Auditors who examined the Manatee County School districts finances said there was no evidence of embezzlement or criminal wrongdoing, even though there were so many problems with the budget system the district lost nearly $33 million in one month.
Navigant, the Chicago firm hired to conduct the audit, found that the finance department used an obsolete soft ware program that "could not add or subtract, and could not be relied upon for budget preparation."
That software was one of the factors that led to the school district reporting a revenue surplus of $17.6 million on April 30, 2011 and then a month later on May 31 reporting a $15.2 million deficit, a nearly $33 million difference.
The Bradenton Herald reported that the committee placed much of the blame on Jim Drake, the assistant superintendent who led the district's finance department.
The Sarasota Herald-Tribune reported the major audit findings that include:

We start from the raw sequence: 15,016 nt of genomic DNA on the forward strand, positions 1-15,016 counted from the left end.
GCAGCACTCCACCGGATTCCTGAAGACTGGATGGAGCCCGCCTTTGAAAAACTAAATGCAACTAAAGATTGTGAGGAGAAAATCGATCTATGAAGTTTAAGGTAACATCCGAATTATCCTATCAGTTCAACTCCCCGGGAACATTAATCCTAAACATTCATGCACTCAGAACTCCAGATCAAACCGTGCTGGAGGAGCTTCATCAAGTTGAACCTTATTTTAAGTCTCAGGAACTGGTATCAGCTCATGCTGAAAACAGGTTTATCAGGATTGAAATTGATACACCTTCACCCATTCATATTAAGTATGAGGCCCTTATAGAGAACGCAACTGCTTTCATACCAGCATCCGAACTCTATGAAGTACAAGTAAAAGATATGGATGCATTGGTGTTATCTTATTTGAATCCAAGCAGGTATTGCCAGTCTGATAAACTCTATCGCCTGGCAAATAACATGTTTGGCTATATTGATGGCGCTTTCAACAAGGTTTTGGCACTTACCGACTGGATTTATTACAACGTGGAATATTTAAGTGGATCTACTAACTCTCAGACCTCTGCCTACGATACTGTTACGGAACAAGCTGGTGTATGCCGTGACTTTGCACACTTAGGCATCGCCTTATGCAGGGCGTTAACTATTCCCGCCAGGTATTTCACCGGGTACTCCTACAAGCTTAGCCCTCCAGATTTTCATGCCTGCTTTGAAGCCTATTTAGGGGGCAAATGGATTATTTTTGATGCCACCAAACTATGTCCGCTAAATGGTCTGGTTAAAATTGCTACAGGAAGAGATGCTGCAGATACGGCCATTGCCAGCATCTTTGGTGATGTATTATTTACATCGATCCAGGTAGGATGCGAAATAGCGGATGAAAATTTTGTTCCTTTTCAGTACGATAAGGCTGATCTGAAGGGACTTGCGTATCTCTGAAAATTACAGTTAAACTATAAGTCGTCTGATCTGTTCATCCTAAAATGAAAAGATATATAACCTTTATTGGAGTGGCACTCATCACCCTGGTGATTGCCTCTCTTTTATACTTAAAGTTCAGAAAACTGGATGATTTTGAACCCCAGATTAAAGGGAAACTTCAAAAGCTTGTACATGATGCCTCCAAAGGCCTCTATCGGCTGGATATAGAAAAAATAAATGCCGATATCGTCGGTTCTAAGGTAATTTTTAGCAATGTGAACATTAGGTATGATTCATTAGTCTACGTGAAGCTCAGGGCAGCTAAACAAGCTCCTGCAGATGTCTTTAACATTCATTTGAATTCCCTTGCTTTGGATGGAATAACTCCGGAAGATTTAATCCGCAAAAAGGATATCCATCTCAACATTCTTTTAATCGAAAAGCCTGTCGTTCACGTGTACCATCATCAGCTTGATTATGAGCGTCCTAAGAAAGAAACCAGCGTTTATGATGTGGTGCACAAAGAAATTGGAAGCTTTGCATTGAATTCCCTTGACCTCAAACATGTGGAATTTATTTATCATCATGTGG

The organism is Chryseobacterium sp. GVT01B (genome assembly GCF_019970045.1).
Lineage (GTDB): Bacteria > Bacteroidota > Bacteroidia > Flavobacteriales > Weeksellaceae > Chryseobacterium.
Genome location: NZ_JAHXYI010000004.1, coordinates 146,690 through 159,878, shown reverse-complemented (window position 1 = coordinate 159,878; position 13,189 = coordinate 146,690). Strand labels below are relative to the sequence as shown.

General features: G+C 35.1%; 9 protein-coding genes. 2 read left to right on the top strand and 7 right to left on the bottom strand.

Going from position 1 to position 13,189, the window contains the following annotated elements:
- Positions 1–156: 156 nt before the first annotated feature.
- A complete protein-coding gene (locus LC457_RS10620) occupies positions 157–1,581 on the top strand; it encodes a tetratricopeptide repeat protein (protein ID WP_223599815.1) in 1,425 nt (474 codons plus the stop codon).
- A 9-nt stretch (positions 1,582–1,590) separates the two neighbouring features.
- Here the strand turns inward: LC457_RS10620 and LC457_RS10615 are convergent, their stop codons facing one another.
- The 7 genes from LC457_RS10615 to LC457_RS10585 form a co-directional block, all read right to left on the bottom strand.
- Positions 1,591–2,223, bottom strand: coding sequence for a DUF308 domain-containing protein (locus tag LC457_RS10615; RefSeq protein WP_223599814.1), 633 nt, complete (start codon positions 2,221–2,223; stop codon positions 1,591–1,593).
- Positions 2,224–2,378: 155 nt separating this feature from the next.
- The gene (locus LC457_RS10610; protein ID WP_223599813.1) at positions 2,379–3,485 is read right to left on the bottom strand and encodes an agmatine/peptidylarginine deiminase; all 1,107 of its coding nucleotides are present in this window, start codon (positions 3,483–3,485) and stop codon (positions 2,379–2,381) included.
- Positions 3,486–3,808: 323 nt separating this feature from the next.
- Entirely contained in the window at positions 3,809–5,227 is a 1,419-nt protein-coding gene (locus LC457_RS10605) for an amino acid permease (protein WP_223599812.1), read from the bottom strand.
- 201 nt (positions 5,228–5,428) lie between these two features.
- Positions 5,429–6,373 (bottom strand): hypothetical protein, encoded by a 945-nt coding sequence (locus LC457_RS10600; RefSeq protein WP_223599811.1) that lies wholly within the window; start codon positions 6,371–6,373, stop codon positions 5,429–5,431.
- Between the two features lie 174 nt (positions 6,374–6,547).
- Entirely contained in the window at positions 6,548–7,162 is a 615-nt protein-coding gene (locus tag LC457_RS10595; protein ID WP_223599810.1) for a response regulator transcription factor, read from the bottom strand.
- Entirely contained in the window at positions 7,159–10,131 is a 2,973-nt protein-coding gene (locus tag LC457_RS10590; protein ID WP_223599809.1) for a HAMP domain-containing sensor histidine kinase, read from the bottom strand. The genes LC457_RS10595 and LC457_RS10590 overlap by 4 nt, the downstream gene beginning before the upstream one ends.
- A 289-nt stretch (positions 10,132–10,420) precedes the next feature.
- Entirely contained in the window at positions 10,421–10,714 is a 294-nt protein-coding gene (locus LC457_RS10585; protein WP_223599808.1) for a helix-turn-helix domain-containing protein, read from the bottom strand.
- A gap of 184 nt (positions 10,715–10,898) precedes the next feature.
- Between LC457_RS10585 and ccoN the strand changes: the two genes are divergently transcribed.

• A flawed budgeting system that failed to account for $5.2 million in employee health care and other benefits.
• Budget managers assumed an across-the-board teacher pay cut was retroactive, when it was not, meaning the schools had not saved $2.4 million. The district also hired 15 elementary school teachers to comply with class size requirements, but did not include them in the budget resulting in another $926,000 that was not included in the budget.
• The school district also failed to include $376,000 spent on text books, a $250,000 program for at-risk studentsand $650,000 for "virtual schooling."
• The audit also found that the district's finance manager was not directly involved in the budget process.
Bay News 9 reported some Manatee County citizens blasted the report and said it doesn't go far enough.
Even though auditors uncovered a deeply flawed budgeting process and delays in reporting the problems to school board members, Navigant found that there was no evidence of embezzlement or criminal wrongdoing.